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Positive trial for Abraxane in NSCLC: Follow-up From ASCO

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Three months ago, I discussed the press release from Abraxis reporting that the phase III trial of carbo/Abraxane (nanoparticle albumin-bound paclitaxel) vs. carbo/taxol (paclitaxel) showed a significant benefit for higher response rate in the Abraxane arm. Carboplatin was given one day every three weeks, as was taxol, and Abraxane was given every week (no break). We received more information, though not a lot more, with the presentation at ASCO earlier this month.

The trial enrolled 1053 patients with previously untreated advanced NSCLC, the majority from Russia and the Ukraine, to either standard carbo/taxol or the albumen-bound form that doesn’t require steroid pretreatment and has a somewhat different toxicity profile. We don’t have progression-free survival (PFS) or overall survival (OS) data yet, but we did get some numbers for response rates. Specifically, according to a pre-planned independent radiologist review, the carbo/Abraxane arm had a RR of 33%, compared with 25% for carbo/taxol. The numbers were a little higher in the investigator-reported numbers, but with essentially the same difference (37% vs. 30%).

abraxane-trial-rr-by-all-histologies

(click on image to enlarge)

What was more interesting, in my opinion, was that the breakdown by histology showed that, at least according to the independent radiology reviewers, the difference was far more pronounced in patients with squamous cell NSCLC histology (41% vs. 25%), while there wasn’t any real difference between the Abraxane and taxol arms for adenocarcinoma histology (26% vs. 25%). Interestingly, the investigators themselves had the same RR assessment of 37% vs. 30% for both major NSCLC histologic subtypes:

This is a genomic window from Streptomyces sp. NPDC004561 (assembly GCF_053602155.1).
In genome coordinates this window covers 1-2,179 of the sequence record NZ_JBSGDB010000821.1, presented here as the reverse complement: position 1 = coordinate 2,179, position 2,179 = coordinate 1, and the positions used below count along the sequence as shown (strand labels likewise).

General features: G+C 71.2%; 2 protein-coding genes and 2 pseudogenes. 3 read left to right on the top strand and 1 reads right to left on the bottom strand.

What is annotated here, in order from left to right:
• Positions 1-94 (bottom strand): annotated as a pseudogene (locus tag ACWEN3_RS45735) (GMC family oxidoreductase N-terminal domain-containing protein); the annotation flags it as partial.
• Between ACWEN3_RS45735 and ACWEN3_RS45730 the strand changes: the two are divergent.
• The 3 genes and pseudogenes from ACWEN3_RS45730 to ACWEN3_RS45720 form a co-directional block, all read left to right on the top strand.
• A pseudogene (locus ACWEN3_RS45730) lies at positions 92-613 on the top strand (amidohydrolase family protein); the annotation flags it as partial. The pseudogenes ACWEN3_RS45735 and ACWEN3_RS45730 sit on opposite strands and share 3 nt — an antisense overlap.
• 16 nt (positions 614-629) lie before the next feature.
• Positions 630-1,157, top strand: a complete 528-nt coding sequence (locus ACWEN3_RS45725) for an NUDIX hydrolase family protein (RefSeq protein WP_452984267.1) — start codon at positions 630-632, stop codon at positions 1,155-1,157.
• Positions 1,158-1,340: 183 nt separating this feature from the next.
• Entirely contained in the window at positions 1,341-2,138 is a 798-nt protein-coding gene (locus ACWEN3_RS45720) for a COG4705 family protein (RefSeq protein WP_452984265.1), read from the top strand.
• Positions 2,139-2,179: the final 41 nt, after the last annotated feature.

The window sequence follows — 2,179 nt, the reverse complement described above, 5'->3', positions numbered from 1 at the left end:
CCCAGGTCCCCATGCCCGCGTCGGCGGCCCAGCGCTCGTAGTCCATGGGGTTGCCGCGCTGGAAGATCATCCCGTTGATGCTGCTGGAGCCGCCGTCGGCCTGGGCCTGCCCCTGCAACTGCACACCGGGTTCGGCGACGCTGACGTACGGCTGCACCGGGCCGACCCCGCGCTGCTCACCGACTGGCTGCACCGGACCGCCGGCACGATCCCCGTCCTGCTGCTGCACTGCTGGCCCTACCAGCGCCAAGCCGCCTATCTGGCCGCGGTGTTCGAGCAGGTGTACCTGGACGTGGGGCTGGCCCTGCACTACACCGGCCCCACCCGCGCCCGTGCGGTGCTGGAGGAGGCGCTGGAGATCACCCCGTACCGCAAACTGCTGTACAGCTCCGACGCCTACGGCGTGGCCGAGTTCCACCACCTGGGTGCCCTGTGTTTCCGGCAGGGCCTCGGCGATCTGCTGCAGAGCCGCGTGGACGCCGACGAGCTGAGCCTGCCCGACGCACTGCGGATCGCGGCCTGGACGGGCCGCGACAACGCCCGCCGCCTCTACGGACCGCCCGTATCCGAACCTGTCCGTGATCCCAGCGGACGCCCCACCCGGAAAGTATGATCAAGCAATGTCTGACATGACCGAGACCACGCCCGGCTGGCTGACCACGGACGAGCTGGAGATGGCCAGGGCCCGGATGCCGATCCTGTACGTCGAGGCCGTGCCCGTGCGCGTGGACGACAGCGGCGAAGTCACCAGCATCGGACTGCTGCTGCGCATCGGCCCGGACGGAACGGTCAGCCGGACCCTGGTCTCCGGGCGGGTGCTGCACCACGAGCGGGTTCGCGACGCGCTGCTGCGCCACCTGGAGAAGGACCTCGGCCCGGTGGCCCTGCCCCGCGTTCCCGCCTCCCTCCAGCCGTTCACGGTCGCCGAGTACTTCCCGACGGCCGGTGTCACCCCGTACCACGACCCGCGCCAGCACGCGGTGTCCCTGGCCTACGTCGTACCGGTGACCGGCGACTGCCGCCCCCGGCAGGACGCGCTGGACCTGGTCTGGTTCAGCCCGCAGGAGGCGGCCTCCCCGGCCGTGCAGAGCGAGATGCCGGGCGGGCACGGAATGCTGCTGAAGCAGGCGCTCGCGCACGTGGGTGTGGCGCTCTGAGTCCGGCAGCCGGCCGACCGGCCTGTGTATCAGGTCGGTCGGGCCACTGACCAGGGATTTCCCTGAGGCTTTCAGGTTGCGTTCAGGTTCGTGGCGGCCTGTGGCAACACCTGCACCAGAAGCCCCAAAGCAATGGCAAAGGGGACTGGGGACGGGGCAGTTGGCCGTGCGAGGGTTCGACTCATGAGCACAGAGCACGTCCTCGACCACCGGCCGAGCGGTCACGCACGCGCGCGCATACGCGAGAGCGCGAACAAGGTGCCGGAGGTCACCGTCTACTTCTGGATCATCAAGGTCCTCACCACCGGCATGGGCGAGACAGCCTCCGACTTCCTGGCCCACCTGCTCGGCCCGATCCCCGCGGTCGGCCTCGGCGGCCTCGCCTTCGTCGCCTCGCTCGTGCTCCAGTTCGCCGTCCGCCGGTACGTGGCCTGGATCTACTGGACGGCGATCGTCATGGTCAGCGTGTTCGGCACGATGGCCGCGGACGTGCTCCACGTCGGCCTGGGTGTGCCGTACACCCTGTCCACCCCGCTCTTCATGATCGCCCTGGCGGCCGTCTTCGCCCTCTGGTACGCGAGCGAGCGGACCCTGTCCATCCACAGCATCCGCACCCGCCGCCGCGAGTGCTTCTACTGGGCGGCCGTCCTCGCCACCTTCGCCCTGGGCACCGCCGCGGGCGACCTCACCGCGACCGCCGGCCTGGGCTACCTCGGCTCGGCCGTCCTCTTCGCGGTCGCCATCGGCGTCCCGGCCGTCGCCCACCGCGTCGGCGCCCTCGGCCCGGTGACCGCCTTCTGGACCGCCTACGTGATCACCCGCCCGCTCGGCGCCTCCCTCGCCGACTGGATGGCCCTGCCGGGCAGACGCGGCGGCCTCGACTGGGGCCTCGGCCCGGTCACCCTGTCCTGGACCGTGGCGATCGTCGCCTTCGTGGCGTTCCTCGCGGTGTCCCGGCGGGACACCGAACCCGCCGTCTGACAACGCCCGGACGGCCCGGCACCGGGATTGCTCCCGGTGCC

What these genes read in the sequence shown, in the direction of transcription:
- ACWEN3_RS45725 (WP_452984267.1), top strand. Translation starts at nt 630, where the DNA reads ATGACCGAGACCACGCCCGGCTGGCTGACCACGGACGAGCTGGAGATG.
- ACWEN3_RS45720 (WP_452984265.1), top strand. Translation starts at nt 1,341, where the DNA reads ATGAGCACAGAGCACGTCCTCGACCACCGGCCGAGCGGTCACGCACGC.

abraxane-rr-by-histology

In terms of side effects, Abraxane was associated with less severe sensory neuropathy and less neutropenia (low white blood cell count associated with higher risk of infection) but higher rates of anemia and thrombocytopenia (low platelet counts).

Abraxis, the company that makes and markets Abraxane (it’s FDA-approved for breast cancer already) is expected to seek an indication in lung cancer based on these data. As I had indicated in my post about the press release back in March, the data at ASCO were received with a sense that response rate data don’t provide the most compelling overall picture in the absence of any evidence that patients remained without progression and/or lived longer for getting Abraxane, and I would say that the overall tone of the audience was critical of RR as a primary endpoint and the basis of any meaningful conclusions.

So what can we say? I’d really be far more swayed by data showing a significant improvement in the endpoints that I think translate more directly to real clinical benefits for patients (I think my patients would rather have minor tumor shrinkage that lasts a year or more, vs. more significant but also more transient tumor shrinkage, and they’d especially prefer to have their treatments extend their survival significantly), but I’m impressed that a difference in RR in the 7% range is at least worthy of our attention. I’m actually far more impressed in the difference of 16% in patients with squamous NSCLC, if that’s real — not only is that a pretty compelling difference, but it’s in a patient population for whom new treatments with meaningful benefits have been maddeningly hard to come by. If we could find a particular chemo agent that is especially effective in squamous cell histology, that would be very encouraging.